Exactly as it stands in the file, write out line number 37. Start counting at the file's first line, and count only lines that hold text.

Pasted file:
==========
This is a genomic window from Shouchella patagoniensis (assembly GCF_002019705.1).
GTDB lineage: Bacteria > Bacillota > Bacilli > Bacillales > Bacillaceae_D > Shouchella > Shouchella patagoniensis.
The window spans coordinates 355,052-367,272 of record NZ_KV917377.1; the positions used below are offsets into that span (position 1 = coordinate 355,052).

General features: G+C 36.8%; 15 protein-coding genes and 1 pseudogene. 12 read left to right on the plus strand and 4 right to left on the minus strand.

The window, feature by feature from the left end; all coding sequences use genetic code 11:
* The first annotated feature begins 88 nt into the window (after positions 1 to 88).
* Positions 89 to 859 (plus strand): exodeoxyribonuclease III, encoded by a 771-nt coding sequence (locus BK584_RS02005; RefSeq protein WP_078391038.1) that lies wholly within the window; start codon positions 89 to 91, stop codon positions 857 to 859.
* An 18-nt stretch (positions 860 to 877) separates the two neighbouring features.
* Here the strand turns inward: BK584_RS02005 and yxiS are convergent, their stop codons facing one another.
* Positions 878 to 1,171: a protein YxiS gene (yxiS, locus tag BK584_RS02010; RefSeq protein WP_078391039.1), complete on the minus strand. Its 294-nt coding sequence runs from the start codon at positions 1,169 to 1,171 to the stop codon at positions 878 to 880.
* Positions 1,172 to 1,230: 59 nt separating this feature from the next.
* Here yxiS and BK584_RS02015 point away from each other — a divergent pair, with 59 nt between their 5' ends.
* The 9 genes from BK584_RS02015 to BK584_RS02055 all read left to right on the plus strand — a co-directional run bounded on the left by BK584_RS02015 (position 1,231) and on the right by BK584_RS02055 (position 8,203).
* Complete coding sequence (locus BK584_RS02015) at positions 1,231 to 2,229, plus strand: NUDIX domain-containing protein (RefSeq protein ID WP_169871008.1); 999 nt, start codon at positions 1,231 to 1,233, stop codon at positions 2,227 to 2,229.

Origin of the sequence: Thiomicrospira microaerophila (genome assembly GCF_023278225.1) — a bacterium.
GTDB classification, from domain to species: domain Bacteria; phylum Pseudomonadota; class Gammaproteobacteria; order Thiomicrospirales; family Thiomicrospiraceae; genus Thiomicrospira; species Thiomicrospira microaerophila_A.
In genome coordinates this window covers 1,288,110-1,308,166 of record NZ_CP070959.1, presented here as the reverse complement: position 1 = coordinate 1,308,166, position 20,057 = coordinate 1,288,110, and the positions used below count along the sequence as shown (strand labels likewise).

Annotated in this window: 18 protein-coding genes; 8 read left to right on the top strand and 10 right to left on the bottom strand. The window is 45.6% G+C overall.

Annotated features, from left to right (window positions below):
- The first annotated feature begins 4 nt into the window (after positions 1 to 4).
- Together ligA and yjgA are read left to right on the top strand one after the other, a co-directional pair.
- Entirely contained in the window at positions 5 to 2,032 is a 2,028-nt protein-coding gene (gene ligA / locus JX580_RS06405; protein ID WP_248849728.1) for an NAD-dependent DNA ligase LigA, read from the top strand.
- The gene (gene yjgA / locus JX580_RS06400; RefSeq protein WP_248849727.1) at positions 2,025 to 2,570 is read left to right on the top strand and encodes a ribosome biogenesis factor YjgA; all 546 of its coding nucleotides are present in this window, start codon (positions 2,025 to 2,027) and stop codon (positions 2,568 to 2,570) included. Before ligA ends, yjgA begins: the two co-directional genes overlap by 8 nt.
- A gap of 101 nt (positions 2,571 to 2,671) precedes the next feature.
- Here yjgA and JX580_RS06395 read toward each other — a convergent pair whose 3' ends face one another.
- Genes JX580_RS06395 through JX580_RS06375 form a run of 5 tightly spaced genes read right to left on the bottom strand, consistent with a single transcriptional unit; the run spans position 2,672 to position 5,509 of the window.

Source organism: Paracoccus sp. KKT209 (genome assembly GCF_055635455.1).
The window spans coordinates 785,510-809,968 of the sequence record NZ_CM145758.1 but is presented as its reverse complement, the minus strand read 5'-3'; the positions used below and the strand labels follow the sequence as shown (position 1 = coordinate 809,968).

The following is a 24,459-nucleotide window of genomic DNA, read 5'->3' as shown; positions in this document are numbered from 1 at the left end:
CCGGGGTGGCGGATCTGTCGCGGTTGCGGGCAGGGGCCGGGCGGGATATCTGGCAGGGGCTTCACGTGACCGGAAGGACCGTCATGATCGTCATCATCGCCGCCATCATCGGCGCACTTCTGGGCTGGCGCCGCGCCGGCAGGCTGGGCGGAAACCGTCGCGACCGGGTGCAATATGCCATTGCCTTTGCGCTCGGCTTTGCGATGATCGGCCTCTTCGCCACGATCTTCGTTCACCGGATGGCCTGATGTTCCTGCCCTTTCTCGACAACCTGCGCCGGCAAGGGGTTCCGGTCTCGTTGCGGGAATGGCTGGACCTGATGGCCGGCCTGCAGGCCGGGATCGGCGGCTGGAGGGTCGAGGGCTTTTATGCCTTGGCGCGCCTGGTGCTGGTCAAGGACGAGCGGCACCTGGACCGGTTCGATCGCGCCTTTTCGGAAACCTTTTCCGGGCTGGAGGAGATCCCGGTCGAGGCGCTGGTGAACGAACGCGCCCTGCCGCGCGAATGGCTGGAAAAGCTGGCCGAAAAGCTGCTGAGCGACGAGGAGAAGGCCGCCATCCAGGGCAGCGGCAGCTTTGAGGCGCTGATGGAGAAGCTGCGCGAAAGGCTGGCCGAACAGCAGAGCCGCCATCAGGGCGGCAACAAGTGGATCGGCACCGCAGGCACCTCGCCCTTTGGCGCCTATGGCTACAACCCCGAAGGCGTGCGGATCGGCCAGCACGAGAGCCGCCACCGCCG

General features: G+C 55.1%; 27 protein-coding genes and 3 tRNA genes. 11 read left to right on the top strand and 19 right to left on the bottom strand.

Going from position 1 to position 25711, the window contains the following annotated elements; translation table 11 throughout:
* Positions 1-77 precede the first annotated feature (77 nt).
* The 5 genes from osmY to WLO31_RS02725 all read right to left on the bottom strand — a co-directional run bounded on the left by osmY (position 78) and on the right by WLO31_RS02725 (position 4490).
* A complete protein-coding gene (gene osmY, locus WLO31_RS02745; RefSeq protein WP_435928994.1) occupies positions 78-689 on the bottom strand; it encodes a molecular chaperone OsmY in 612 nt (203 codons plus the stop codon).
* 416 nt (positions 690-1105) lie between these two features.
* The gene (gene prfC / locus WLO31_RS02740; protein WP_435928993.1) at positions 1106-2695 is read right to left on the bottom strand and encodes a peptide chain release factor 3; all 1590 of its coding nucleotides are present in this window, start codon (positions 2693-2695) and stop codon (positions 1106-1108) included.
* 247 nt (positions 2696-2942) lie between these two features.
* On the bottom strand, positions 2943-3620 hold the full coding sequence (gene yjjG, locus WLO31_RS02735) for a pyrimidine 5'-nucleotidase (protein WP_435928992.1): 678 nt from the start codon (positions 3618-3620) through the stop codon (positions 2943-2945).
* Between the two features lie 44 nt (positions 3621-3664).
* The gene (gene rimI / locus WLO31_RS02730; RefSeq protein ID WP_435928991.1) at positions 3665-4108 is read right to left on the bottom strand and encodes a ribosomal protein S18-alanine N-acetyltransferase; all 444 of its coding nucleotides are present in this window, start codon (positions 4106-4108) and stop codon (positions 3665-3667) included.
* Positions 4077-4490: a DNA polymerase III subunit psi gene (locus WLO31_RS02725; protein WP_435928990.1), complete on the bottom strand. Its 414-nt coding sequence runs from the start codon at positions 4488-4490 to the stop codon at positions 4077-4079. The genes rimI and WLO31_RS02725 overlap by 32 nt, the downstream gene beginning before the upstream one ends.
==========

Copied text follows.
* The gene (gene prfC / locus WLO31_RS02740; protein WP_435928993.1) at positions 1106-2695 is read right to left on the bottom strand and encodes a peptide chain release factor 3; all 1590 of its coding nucleotides are present in this window, start codon (positions 2693-2695) and stop codon (positions 1106-1108) included.